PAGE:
The True-Born Englishman

The True-Born Englishman

The Preface

Daniel Defoe

THE end of satire is reformation; and the author, though he doubts the work of conversion is at a general stop, has put his hand to the plough.

I expect a storm of ill language from the fury of the town, and especially from those whose English talent it is to rail. And without being taken for a conjuror, I may venture to foretell that I shall be cavilled at about my mean style, rough verse, and incorrect language; things I might indeed have taken more care in, but the book is printed; and though I see some faults, it is too late to mend them. And this is all I think needful to say to them.

Possibly somebody may take me for a Dutchman, in which they are mistaken. But I am one that would be glad to see Englishmen behave themselves better to strangers and to governors also, that one might not be reproached in foreign countries for belonging to a nation that wants manners.

I assure you, gentlemen, strangers use us better abroad; and we can give no reason but our ill-nature for the contrary here.

Methinks an Englishman, who is so proud of being called a good fellow, should be civil; and it cannot be denied but we are in many cases, and particularly to strangers, the churlishest people alive.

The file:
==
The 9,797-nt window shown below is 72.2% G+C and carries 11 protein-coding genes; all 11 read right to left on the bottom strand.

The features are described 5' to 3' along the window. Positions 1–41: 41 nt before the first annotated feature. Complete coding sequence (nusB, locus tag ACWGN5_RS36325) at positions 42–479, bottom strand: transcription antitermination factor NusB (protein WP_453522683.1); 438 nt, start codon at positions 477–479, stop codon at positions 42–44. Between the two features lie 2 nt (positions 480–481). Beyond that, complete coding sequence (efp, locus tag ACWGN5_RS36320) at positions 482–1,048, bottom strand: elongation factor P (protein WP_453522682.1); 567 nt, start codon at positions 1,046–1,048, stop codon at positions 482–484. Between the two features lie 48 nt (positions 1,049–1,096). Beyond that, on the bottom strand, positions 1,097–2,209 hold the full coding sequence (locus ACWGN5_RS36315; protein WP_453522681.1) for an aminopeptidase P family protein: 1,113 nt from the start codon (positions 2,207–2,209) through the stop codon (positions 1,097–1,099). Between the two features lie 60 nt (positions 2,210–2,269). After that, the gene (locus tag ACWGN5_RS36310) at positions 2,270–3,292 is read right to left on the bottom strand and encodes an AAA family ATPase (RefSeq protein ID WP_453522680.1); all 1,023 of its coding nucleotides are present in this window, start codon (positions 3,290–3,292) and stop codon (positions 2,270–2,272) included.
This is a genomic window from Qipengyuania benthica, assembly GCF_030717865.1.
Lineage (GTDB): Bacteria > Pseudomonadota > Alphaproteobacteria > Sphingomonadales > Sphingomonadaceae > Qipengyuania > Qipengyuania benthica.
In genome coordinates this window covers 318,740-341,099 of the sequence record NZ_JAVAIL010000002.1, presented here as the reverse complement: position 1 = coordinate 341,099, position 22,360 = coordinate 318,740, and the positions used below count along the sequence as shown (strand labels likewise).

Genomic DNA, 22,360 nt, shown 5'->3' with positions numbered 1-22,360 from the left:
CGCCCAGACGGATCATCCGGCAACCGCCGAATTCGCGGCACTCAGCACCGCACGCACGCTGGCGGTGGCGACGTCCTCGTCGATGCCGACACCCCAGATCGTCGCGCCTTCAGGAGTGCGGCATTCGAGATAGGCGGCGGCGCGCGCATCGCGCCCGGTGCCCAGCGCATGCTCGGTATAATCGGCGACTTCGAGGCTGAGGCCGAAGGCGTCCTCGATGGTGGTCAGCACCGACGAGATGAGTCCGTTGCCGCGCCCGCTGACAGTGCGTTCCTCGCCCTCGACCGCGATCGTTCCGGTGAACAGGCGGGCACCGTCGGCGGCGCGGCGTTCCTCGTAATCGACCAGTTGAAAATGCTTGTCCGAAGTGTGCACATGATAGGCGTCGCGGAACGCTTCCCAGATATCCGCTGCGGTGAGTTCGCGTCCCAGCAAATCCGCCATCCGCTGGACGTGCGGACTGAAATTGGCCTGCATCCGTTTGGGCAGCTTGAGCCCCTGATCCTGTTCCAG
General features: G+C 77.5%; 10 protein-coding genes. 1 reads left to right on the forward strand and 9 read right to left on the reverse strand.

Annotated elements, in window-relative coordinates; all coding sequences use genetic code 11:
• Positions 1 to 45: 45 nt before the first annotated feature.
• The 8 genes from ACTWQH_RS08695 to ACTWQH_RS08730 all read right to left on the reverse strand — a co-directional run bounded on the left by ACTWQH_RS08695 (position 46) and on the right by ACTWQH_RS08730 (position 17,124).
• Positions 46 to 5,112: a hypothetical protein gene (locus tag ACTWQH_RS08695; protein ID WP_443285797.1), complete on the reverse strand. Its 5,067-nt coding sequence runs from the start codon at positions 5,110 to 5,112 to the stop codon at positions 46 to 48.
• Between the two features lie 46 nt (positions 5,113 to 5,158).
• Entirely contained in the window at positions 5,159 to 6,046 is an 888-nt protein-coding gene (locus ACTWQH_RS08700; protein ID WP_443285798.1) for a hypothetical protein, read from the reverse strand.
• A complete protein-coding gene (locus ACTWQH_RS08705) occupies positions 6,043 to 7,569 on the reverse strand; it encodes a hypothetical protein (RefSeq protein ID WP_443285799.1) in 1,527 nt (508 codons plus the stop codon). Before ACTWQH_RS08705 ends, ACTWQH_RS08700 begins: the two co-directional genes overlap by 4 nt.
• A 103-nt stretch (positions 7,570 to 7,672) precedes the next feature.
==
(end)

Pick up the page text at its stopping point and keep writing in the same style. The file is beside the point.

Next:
As to vices, who can dispute our intemperance, while an honest drunken fellow is a character in a man’s praise? All our reformations are banters, and will be so till our magistrates and gentry reform themselves by way of example. Then, and not till then, they may be expected to punish others without blushing.

As to our ingratitude, I desire to be understood of that particular people who, pretending to be Protestants, have all along endeavoured to reduce the liberties and religion of this nation into the hands of King James and his Popish Powers; together with such who enjoy the peace and protection of the present Government, and yet abuse and affront the King, who procured it, and openly profess their uneasiness under him. These, by whatsoever names or titles they are dignified or distinguished, are the people aimed at; nor do I disown but that it is so much the temper of an Englishman to abuse his benefactor that I could be glad to see it rectified.

Those who think I have been guilty of any error in exposing the crimes of my own countrymen to themselves may, among many honest instances of the like nature, find the same thing in Mr. Cowley, in his imitation of the second Olympic ode of Pindar. His words are these—

“But in this thankless world the givers
    Are envied even by the receivers:
’Tis now the cheap and frugal fashion
Rather to hide than pay an obligation.
    Nay, ’tis much worse than so;
    It now an artifice doth grow
    Wrongs and outrages to do,
Lest men should think we owe.”

The True-Born Englishman - Contents    |     The Introduction

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